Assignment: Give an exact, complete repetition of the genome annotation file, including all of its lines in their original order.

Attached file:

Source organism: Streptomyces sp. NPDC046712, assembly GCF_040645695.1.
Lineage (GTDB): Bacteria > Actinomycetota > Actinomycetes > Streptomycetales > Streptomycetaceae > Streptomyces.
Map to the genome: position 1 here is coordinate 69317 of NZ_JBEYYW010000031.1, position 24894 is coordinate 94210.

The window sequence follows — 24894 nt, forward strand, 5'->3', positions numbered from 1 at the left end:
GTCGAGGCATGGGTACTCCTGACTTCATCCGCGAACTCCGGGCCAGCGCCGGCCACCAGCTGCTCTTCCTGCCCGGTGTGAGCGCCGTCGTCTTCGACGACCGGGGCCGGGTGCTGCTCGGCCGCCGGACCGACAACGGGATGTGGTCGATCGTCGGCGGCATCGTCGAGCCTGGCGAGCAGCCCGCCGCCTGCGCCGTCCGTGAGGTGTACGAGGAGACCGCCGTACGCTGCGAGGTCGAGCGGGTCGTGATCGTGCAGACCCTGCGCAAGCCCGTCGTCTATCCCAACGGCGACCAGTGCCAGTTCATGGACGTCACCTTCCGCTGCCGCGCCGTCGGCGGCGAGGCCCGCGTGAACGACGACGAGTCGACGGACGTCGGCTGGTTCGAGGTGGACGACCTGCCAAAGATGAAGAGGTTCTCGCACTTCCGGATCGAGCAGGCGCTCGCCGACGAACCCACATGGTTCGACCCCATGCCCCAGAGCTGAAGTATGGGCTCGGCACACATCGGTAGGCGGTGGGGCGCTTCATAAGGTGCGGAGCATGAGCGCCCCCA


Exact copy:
Source organism: Streptomyces sp. NPDC046712, assembly GCF_040645695.1.
Lineage (GTDB): Bacteria > Actinomycetota > Actinomycetes > Streptomycetales > Streptomycetaceae > Streptomyces.
Map to the genome: position 1 here is coordinate 69317 of NZ_JBEYYW010000031.1, position 24894 is coordinate 94210.

The window sequence follows — 24894 nt, forward strand, 5'->3', positions numbered from 1 at the left end:
GTCGAGGCATGGGTACTCCTGACTTCATCCGCGAACTCCGGGCCAGCGCCGGCCACCAGCTGCTCTTCCTGCCCGGTGTGAGCGCCGTCGTCTTCGACGACCGGGGCCGGGTGCTGCTCGGCCGCCGGACCGACAACGGGATGTGGTCGATCGTCGGCGGCATCGTCGAGCCTGGCGAGCAGCCCGCCGCCTGCGCCGTCCGTGAGGTGTACGAGGAGACCGCCGTACGCTGCGAGGTCGAGCGGGTCGTGATCGTGCAGACCCTGCGCAAGCCCGTCGTCTATCCCAACGGCGACCAGTGCCAGTTCATGGACGTCACCTTCCGCTGCCGCGCCGTCGGCGGCGAGGCCCGCGTGAACGACGACGAGTCGACGGACGTCGGCTGGTTCGAGGTGGACGACCTGCCAAAGATGAAGAGGTTCTCGCACTTCCGGATCGAGCAGGCGCTCGCCGACGAACCCACATGGTTCGACCCCATGCCCCAGAGCTGAAGTATGGGCTCGGCACACATCGGTAGGCGGTGGGGCGCTTCATAAGGTGCGGAGCATGAGCGCCCCCA